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Mayor Recommends Mandatory Water Conservation In San Diego

A house on Texas Street is reflected in a puddle of water from an irrigated f...

Credit: Associated Press

Above: A house on Texas Street is reflected in a puddle of water from an irrigated front yard, July 9, 2014.

Mayor Kevin Faulconer is recommending San Diego move to a “drought alert” status on Nov. 1, if approved by the City Council.

Mandatory water restrictions could be coming to San Diego starting Nov. 1. Mayor Kevin Faulconer recommended Tuesday that the city move to drought alert status.

What Drought Alert Means

If approved by the full City Council and signed into law by the mayor, the mandatory restrictions would include measures like:

• watering lawns three days a week, and limited to seven minutes per station in November through May;

-residences with odd-numbered addresses would be allowed to water on Sundays, Tuesdays and Thursdays.

-residences with even-numbered addresses would be allowed to water on Saturdays, Mondays and Wednesdays.

-apartments, condominiums and businesses would be allowed to water on Mondays, Wednesdays and Fridays.

• using hoses with shut-off nozzles or timed-sprinkler systems to provide water to landscaped areas;

• washing vehicles only before 10 a.m. or after 4 p.m. in November through May;

• watering potted plants, vegetable gardens and fruit trees before 10 a.m. or after 4 p.m.;

• not watering lawns or plants on rainy days; and

• ornamental fountains would need to be turned off except for repairs.

Drought alert is one level up from where the city has been since July 1, in which limited water use is recommended but not required. Now Faulconer said measures to reduce water use should be enforced.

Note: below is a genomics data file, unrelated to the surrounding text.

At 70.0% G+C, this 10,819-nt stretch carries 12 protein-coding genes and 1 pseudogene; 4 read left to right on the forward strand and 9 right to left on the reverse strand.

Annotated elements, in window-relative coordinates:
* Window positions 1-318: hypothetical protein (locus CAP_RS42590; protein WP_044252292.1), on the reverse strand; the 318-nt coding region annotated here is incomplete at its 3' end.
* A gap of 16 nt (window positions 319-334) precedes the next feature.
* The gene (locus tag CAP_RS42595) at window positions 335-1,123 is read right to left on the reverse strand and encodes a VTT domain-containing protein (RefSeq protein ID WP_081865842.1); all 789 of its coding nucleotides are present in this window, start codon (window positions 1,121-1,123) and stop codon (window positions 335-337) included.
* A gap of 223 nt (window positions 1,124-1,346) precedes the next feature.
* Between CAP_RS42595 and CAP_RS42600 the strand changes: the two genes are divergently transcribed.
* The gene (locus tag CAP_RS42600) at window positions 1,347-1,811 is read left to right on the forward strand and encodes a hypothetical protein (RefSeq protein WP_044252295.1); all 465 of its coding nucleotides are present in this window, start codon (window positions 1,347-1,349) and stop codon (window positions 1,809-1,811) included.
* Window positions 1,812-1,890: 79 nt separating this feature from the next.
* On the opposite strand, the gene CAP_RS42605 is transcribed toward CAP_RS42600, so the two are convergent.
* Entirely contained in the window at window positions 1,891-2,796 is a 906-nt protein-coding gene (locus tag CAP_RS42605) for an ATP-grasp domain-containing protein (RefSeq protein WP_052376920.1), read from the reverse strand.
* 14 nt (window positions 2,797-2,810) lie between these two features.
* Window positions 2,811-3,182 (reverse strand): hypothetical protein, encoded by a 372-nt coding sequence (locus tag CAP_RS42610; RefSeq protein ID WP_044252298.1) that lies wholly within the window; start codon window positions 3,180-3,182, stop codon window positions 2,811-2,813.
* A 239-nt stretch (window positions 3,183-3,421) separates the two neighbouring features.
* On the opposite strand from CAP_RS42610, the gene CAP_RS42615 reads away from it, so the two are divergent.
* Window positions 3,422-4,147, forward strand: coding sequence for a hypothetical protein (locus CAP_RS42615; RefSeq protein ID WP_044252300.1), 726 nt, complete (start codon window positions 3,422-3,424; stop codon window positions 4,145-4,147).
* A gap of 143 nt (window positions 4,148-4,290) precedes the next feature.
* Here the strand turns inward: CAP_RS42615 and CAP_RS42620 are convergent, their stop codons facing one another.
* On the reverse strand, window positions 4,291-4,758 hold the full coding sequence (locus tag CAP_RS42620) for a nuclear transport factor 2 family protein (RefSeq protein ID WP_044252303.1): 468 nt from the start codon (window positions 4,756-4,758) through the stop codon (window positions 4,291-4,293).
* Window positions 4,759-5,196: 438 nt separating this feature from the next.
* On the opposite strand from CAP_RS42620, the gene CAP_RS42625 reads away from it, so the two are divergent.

"The good news is that many San Diegans are already doing this and won't have to change their habits," he said.

Councilmen David Alvarez, who chairs the committee, and Ed Harris called last week for making the now-voluntary restrictions mandatory. Their proposal is set to go before the City Council's Environment Committee on Wednesday.

If the mandatory restrictions are approved by the City Council, the mayor would reassign 10 city employees to enforce them. But he said city staff will mostly be educating residents, not fining them. If fines are given, Faulconer said they'd be about $100.

Faulconer noted that San Diego residents have responded to the voluntary measures by cutting back use by 5.7 percent in September and 4.4 percent in August. But he said the drought conditions and dangerously low state water reserves mean we still need to conserve more.

"The vast majority of San Diegans have conserved, and I want to thank them for their efforts, but unfortunately, these other circumstances require us to do even more," Faulconer said. "Looking ahead to 2015, if consistent rains do not materialize, things could go from bad to worse."

Halla Rezak, director of the city's Public Utilities Department, said the major water wholesaler in Southern California — the Metropolitan Water District — has only 49 percent of its usual capacity available.

The San Diego County Water Authority is at around 37 percent, while reservoirs serving the city of San Diego are at 44 percent of capacity, she said.

The State Water Resources Control Board reported Tuesday that water production went down 11.5 percent, or about 27 billion gallons, in August compared to August 2013.

Faulconer said he hopes the City Council enacts the mandatory restrictions by the end of this month.

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